Majority of adults are obese or overweight in most EU nations

A majority of adults are obese or overweight in most EU nations and the young are increasingly making Europe a fat continent.

Bad diets based on fatty and sweet ingredients combined with physical laziness account for six of the seven top factors leading to bad health, said EU Health Commissioner Markos Kyprianou.

For years the EU Commission has warned governments to act but the situation is getting worse. "Everybody has to be blamed including the authorities, including the industry, including the consumers," Kyprianou said.

His biggest worry is the increasing girth of children. "If we don't act, today's overweight children will be tomorrow's heart attack victims," he said.

In the 27-nation bloc, the EU says that over 21 million children are overweight. "Even more worrying is that the rate of increase of that number is more than 400,000 children a year."

To counter the trend, the EU has already asked food multinationals to promote more healthy foods and says it has already obtained commitments to make many popular products.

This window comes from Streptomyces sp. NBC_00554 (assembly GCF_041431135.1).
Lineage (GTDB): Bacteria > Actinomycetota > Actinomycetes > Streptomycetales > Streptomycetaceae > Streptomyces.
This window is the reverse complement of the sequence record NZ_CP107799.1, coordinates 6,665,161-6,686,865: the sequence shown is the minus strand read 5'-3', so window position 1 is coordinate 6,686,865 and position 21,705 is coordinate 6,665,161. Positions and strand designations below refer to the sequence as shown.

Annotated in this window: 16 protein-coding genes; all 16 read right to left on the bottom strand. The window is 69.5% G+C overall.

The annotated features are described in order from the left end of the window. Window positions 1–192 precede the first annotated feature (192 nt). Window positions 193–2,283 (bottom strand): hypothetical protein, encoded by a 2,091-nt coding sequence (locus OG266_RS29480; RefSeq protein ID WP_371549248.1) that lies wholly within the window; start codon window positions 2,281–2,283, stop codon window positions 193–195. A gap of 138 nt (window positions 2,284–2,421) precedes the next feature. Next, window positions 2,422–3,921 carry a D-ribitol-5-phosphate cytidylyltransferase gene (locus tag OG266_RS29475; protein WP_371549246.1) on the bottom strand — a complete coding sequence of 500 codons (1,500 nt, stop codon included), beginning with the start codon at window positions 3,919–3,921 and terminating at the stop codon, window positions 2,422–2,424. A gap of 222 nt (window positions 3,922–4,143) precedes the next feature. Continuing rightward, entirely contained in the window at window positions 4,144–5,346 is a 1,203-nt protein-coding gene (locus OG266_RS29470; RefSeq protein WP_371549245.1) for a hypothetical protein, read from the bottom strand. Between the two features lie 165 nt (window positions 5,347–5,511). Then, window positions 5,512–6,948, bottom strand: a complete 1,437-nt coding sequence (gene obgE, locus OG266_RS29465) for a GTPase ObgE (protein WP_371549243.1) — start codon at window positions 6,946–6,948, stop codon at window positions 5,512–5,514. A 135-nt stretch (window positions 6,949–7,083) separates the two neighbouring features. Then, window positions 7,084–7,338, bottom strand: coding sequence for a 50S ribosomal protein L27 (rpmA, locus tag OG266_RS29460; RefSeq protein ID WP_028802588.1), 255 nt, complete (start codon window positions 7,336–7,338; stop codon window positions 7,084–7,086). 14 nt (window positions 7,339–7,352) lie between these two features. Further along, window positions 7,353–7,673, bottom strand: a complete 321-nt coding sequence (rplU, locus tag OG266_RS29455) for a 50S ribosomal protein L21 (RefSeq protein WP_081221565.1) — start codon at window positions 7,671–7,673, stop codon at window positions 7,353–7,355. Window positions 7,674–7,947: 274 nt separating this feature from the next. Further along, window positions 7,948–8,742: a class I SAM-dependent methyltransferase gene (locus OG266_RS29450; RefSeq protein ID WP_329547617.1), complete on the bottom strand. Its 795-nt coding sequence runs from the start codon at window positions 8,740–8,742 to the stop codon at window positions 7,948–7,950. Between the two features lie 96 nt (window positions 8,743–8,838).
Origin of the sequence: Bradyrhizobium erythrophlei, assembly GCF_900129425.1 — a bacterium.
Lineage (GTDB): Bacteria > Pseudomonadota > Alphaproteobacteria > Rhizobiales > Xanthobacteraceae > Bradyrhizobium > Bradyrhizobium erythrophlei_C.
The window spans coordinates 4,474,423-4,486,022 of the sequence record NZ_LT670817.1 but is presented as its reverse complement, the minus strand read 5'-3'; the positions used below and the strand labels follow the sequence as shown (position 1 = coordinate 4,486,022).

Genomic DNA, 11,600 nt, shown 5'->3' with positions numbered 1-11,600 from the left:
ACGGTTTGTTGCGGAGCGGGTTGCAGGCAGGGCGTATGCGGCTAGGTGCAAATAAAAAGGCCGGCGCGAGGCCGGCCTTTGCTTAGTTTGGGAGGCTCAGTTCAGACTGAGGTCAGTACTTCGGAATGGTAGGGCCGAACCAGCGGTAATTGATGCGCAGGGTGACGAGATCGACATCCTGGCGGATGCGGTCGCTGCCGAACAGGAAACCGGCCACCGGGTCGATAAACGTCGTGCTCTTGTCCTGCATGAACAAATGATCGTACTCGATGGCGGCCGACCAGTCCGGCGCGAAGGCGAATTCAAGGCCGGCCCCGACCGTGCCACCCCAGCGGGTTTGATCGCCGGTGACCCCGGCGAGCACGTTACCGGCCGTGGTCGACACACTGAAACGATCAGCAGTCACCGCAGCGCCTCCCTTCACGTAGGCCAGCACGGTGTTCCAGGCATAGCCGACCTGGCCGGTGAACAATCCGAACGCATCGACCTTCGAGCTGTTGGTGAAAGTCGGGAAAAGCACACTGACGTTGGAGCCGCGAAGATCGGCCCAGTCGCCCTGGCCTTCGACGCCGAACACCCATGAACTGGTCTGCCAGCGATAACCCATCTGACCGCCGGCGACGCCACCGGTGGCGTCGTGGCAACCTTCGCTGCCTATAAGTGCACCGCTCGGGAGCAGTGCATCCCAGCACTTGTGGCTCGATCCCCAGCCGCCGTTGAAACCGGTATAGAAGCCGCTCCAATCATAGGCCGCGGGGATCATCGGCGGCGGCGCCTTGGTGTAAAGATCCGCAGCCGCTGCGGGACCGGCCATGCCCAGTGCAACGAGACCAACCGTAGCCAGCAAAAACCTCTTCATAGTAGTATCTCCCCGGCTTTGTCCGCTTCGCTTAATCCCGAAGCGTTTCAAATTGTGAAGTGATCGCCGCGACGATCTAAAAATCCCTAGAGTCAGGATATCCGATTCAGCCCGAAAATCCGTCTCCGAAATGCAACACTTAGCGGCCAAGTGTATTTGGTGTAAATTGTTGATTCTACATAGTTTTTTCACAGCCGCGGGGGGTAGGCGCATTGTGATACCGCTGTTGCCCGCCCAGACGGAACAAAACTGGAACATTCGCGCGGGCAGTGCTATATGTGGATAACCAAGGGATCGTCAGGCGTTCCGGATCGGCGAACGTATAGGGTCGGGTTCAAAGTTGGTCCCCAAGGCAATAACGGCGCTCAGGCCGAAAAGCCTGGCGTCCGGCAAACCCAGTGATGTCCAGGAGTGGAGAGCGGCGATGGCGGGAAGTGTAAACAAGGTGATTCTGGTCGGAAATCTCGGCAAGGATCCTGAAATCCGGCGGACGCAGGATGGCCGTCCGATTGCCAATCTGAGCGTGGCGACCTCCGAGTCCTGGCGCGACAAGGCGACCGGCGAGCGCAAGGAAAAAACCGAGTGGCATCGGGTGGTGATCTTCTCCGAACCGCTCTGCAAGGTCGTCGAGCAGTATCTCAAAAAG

But consumers consciously make bad choices too. Around the Mediterranean, a healthy diet based on olive oil and fresh fish is on the wane.

"Now the biggest problem of obesity is in the Southern member states who have abandoned the Mediterranean diet and go for same kind of nutrition of fast food as elsewhere," Kyprianou said.

Overall, the consumption of fruit and vegetables is lower than medical recommendations. The intake of fat and saturated fats is high throughout the continent. The consumption of cereals has fallen by a quarter since the 1960s in Europe.

It has contributed to a situation "in which the majority of the member states more than 50 percent of the adult population is overweight or obese."

"The numbers are frightening," Kyprianou said.

On Wednesday, the Commission proposed to tighten advertising standards on unhealthy processed food. It called on the food industry to make greater effort in reformulating products by cutting sugar, fat and salt. And the Commission wants sports organizations to do more to get youngsters to do physical exercise.

Even the best sports are becoming sweat-free, he said. "A parent said that his son would go home and play basketball on the computer. They like the game but they won't play it."

"They sit in front of a television, the computer screen or play video games," he said. "It is a reality of life."

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